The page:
FBI removes documents from Pittsburgh police in grand jury probe
FBI agents on Tuesday removed employment and training records from Pittsburgh police headquarters on the North Side, city officials said.
Deputy Chief Paul Donaldson said between four and six FBI agents went to the special events and personnel and finance offices and took records involving secondary employment, training and travel. The special events office oversees officers working in uniform while off duty.
Donaldson said he did not know whether agents went into the office of Chief Nate Harper, who is under scrutiny for a business he set up with four subordinates and the focus of a federal grand jury investigation.
Seven people carrying nine boxes declined comment as they loaded them into vehicles outside headquarters.
“I think this is hopefully the beginning of the end,” Donaldson said. “An outside agency comes in and looks at our workings, and we can go back to normal.”
The U.S. Attorney's Office declined to comment.
A federal grand jury is investigating whether Harper, 60, of Stanton Heights was involved in awarding a contract to a shell company set up by his one-time friend Art Bedway, 63, of Robinson.
Harper has said he did nothing wrong. He acknowledged the FBI search through spokeswoman Diane Richard but referred comment to the Law Department.
Mayor Luke Ravenstahl last week asked for an outside review of police policies on officers holding secondary jobs because of concerns over the consultant firm Harper created with Cmdr. Eric Holmes, Sgt. Barry Budd, Officer Tonya Montgomery-Ford and Tamara Davis, a civilian clerk.
In January 2011, Harper requested permission from City Council to send Holmes, Montgomery-Ford and Davis to an FBI training conference, according to records provided by the City Controller's Office. The city reimbursed Holmes, Montgomery-Ford and Davis a combined $4,102.84 for airfare and lodging while they attended an FBI Law Enforcement Executive Development Association conference in Nashville from April 17-20, 2011, city invoices show.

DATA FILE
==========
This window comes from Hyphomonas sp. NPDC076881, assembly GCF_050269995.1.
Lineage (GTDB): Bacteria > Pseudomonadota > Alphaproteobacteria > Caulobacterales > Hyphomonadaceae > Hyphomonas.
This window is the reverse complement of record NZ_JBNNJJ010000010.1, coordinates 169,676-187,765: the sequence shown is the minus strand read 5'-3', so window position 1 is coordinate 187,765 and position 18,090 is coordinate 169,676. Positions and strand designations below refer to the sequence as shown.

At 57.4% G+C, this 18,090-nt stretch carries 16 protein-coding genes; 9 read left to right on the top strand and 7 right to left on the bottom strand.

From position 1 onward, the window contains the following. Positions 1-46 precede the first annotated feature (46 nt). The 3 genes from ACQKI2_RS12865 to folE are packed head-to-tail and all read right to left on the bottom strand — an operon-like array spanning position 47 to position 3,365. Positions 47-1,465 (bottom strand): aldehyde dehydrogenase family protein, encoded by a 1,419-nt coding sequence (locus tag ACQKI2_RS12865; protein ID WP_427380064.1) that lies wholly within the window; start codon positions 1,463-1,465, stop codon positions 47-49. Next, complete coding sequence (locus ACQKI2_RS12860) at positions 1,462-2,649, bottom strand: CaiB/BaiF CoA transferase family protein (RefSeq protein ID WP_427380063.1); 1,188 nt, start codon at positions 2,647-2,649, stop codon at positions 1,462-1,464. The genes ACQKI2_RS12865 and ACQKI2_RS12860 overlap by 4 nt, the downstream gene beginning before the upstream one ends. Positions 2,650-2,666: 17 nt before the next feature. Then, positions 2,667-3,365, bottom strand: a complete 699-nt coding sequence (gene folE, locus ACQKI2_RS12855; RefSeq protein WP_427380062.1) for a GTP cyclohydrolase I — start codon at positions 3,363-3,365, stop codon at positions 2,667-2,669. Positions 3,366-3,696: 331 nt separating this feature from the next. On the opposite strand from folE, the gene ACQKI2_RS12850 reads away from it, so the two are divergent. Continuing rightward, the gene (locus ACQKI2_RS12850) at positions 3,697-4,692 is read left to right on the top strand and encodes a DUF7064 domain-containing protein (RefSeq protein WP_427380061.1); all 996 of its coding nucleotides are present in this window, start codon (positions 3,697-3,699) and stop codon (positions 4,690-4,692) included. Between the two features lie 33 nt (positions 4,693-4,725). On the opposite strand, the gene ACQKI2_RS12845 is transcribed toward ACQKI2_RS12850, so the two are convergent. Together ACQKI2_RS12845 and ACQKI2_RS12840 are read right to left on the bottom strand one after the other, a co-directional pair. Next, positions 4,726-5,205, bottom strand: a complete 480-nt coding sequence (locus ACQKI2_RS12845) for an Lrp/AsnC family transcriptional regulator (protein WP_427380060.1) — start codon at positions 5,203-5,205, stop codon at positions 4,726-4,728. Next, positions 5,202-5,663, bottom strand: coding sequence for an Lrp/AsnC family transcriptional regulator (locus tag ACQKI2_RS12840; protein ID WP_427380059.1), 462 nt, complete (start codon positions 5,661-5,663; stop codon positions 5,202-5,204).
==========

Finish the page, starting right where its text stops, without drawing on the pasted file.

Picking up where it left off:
“I don't understand why a clerk would need executive law enforcement training,” said Sgt. Michael LaPorte, president of the Fraternal Order of Police Fort Pitt Lodge No. 1.
The FOP complained to Assistant Chief Regina McDonald in the fall about a website known as “detail mafia” that allowed certain officers to circumvent police procedures on taking secondary details, LaPorte said. The website was taken down, he said.
A website identified as Police Memories lists Pittsburgh police merchandise for sale, including “G-20 Challenge Coins” and T-shirts. State records show Police Memories is owned by D&T Enterprises LLC, which lists its headquarters at the Armorhill Avenue home of Montgomery-Ford. D&T Enterprises received about $7,000 from the city in 2011 for providing catering service and merchandise, according to city invoices.
Holmes and Montgomery-Ford could not be reached. Davis declined to comment.
Controller Michael Lamb said the records seizure could sidetrack his plan to begin an audit Wednesday of the special events office accounts. Lamb, who is running for mayor, said he is focusing on money that businesses pay the city for private security work performed by off-duty officers.